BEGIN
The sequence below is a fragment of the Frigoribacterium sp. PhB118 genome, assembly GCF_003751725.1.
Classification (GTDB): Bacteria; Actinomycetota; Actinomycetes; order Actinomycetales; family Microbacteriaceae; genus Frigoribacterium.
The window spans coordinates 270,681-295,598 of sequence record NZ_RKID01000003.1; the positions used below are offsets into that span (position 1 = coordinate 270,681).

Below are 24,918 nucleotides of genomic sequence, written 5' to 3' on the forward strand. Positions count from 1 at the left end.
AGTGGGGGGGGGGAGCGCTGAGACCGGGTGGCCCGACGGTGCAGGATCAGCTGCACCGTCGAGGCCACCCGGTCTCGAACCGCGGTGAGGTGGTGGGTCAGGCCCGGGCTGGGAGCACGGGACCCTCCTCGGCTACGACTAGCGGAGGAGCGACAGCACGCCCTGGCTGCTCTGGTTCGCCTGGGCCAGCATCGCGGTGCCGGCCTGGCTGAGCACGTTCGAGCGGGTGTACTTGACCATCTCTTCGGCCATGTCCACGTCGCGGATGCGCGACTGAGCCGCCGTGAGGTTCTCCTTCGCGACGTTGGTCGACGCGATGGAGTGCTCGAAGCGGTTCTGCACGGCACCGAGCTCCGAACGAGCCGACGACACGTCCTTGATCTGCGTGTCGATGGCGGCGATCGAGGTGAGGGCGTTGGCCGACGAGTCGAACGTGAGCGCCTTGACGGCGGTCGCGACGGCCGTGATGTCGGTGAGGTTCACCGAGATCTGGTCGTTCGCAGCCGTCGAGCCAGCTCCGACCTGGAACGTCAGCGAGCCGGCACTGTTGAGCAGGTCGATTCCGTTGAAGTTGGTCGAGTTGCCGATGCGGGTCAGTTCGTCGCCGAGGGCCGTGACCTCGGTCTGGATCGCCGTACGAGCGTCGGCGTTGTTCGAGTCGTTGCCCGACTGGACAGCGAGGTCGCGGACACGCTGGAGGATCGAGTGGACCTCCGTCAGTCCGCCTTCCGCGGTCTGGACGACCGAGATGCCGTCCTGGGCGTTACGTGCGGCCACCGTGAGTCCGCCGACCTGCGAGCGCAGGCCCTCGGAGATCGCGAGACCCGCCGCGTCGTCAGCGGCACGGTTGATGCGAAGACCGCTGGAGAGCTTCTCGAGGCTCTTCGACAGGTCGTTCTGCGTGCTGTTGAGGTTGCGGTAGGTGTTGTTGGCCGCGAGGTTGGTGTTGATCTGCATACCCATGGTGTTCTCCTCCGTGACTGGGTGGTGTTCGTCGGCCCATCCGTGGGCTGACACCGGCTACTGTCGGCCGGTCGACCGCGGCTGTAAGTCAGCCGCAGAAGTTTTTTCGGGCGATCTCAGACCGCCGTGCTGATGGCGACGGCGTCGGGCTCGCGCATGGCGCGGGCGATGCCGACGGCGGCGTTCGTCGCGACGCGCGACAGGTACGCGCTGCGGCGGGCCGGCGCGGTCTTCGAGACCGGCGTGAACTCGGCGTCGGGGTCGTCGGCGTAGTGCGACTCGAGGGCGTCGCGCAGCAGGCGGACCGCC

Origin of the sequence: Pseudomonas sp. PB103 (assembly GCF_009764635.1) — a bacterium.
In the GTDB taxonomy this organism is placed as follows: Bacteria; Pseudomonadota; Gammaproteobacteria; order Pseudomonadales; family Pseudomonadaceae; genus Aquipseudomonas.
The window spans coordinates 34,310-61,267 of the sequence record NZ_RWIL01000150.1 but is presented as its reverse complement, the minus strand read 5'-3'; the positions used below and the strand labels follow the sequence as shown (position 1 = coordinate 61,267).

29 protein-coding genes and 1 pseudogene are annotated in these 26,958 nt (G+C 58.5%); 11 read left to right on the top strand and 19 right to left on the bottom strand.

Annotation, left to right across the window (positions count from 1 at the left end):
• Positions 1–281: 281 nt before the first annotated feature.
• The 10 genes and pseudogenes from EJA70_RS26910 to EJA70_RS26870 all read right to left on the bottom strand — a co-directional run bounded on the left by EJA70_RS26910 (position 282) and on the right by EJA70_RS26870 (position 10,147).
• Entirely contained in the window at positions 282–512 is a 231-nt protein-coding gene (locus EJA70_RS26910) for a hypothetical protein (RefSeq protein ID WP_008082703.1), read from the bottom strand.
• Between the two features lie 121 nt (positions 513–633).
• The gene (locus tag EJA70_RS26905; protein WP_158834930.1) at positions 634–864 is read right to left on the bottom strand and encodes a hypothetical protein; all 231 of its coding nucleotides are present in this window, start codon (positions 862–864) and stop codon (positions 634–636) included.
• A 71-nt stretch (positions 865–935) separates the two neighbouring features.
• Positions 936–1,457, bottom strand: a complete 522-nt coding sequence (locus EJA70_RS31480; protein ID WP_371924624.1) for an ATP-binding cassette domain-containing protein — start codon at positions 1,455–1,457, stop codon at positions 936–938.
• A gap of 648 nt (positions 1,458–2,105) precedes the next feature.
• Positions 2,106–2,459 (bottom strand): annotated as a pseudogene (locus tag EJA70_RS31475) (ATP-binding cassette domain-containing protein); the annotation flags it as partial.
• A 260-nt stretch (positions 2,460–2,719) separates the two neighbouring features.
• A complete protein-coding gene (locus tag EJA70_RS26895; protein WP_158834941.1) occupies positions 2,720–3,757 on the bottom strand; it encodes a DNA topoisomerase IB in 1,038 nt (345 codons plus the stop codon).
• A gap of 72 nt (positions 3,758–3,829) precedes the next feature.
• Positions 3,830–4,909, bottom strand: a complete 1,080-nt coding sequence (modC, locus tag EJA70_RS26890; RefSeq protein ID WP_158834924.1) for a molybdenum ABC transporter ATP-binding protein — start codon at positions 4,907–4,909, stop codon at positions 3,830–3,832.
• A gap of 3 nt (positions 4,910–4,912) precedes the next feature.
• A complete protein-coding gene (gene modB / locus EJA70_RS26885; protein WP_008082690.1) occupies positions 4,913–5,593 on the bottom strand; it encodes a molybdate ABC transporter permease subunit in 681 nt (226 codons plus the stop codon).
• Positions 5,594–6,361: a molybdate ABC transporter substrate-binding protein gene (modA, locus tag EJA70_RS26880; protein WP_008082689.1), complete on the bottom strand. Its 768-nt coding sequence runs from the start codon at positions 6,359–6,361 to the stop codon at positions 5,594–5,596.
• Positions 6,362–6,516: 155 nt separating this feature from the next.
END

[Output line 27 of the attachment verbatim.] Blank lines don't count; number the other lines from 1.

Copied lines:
• Positions 6,362–6,516: 155 nt separating this feature from the next.